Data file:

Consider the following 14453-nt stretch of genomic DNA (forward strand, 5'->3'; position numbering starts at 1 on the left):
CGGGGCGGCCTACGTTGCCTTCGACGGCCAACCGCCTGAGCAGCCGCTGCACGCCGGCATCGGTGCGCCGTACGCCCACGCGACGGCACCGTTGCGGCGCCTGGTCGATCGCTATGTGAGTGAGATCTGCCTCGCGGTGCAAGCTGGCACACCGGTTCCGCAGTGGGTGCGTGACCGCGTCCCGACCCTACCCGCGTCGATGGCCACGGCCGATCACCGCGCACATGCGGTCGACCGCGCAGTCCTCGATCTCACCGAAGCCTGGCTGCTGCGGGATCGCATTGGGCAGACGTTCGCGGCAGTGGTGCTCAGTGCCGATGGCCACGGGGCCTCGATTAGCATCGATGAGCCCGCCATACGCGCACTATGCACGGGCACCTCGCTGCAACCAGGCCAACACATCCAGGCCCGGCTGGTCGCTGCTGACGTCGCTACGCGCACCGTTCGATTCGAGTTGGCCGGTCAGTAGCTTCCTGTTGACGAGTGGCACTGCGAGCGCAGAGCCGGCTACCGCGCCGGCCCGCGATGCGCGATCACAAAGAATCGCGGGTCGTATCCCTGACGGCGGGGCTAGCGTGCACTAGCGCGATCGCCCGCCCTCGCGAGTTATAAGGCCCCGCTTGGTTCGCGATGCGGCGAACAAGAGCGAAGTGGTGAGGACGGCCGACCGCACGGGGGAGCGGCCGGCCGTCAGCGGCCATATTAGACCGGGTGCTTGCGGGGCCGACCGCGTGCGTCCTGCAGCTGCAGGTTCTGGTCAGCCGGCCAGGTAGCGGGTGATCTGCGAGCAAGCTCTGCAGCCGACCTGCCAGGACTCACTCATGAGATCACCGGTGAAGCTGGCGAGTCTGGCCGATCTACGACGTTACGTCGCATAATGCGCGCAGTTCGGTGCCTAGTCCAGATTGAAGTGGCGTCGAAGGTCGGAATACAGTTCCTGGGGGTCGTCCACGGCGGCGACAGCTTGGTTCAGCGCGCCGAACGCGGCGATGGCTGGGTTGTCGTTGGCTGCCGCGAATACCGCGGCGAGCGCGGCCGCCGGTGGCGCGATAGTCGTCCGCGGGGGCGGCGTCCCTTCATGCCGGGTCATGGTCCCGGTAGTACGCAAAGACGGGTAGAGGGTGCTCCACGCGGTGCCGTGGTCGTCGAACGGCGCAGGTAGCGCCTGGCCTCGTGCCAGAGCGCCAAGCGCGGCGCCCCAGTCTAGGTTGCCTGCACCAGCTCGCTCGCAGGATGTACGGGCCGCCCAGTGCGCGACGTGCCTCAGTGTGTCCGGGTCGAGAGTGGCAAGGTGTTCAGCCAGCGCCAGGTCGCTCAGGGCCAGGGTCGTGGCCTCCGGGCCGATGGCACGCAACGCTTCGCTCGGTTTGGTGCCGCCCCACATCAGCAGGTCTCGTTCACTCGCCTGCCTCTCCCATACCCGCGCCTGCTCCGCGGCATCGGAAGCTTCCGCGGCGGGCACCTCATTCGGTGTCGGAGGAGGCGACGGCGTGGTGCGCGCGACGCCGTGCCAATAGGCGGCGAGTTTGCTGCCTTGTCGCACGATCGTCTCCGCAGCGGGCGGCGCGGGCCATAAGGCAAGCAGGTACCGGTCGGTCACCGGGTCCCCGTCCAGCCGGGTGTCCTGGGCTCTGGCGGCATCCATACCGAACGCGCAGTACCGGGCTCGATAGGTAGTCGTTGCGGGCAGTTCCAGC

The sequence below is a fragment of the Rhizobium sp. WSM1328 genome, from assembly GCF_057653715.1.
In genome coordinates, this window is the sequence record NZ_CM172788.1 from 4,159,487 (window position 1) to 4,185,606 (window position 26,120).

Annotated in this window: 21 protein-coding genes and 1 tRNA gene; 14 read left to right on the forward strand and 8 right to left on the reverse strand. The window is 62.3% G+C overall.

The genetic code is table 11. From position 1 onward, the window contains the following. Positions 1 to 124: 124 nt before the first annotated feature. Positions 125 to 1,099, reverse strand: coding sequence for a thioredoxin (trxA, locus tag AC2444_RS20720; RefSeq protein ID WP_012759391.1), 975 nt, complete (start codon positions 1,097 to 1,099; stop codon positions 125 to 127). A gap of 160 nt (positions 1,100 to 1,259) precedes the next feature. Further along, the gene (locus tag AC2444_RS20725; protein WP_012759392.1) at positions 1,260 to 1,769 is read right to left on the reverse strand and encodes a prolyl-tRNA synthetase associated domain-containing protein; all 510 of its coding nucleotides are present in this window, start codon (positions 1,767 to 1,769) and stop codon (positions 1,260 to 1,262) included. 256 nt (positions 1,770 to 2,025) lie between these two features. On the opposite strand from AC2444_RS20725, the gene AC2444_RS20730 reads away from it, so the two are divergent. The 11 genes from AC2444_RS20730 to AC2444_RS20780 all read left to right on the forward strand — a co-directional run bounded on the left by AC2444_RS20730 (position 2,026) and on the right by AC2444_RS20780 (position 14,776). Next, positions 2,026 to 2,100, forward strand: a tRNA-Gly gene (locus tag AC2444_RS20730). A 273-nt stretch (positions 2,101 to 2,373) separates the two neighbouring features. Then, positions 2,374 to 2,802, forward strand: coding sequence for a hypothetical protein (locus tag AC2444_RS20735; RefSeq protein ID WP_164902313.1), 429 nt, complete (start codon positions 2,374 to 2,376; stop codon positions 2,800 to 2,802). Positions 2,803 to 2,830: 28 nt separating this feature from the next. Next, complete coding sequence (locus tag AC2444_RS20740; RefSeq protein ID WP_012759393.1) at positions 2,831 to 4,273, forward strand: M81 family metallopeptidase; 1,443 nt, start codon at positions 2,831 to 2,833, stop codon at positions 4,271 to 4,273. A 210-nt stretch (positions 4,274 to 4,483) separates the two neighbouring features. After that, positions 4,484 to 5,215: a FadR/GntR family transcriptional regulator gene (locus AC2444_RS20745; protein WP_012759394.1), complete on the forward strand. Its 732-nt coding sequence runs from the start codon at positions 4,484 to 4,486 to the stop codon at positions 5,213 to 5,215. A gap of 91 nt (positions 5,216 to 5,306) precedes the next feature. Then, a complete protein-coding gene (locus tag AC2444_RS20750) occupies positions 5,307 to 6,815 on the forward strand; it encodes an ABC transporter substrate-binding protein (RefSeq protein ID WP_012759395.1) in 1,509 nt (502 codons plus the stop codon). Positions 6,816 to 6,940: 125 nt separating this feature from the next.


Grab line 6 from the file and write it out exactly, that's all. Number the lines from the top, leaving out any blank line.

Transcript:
The genetic code is table 11. From position 1 onward, the window contains the following. Positions 1 to 124: 124 nt before the first annotated feature. Positions 125 to 1,099, reverse strand: coding sequence for a thioredoxin (trxA, locus tag AC2444_RS20720; RefSeq protein ID WP_012759391.1), 975 nt, complete (start codon positions 1,097 to 1,099; stop codon positions 125 to 127). A gap of 160 nt (positions 1,100 to 1,259) precedes the next feature. Further along, the gene (locus tag AC2444_RS20725; protein WP_012759392.1) at positions 1,260 to 1,769 is read right to left on the reverse strand and encodes a prolyl-tRNA synthetase associated domain-containing protein; all 510 of its coding nucleotides are present in this window, start codon (positions 1,767 to 1,769) and stop codon (positions 1,260 to 1,262) included. 256 nt (positions 1,770 to 2,025) lie between these two features. On the opposite strand from AC2444_RS20725, the gene AC2444_RS20730 reads away from it, so the two are divergent. The 11 genes from AC2444_RS20730 to AC2444_RS20780 all read left to right on the forward strand — a co-directional run bounded on the left by AC2444_RS20730 (position 2,026) and on the right by AC2444_RS20780 (position 14,776). Next, positions 2,026 to 2,100, forward strand: a tRNA-Gly gene (locus tag AC2444_RS20730). A 273-nt stretch (positions 2,101 to 2,373) separates the two neighbouring features. Then, positions 2,374 to 2,802, forward strand: coding sequence for a hypothetical protein (locus tag AC2444_RS20735; RefSeq protein ID WP_164902313.1), 429 nt, complete (start codon positions 2,374 to 2,376; stop codon positions 2,800 to 2,802). Positions 2,803 to 2,830: 28 nt separating this feature from the next. Next, complete coding sequence (locus tag AC2444_RS20740; RefSeq protein ID WP_012759393.1) at positions 2,831 to 4,273, forward strand: M81 family metallopeptidase; 1,443 nt, start codon at positions 2,831 to 2,833, stop codon at positions 4,271 to 4,273. A 210-nt stretch (positions 4,274 to 4,483) separates the two neighbouring features. After that, positions 4,484 to 5,215: a FadR/GntR family transcriptional regulator gene (locus AC2444_RS20745; protein WP_012759394.1), complete on the forward strand. Its 732-nt coding sequence runs from the start codon at positions 4,484 to 4,486 to the stop codon at positions 5,213 to 5,215. A gap of 91 nt (positions 5,216 to 5,306) precedes the next feature. Then, a complete protein-coding gene (locus tag AC2444_RS20750) occupies positions 5,307 to 6,815 on the forward strand; it encodes an ABC transporter substrate-binding protein (RefSeq protein ID WP_012759395.1) in 1,509 nt (502 codons plus the stop codon). Positions 6,816 to 6,940: 125 nt separating this feature from the next.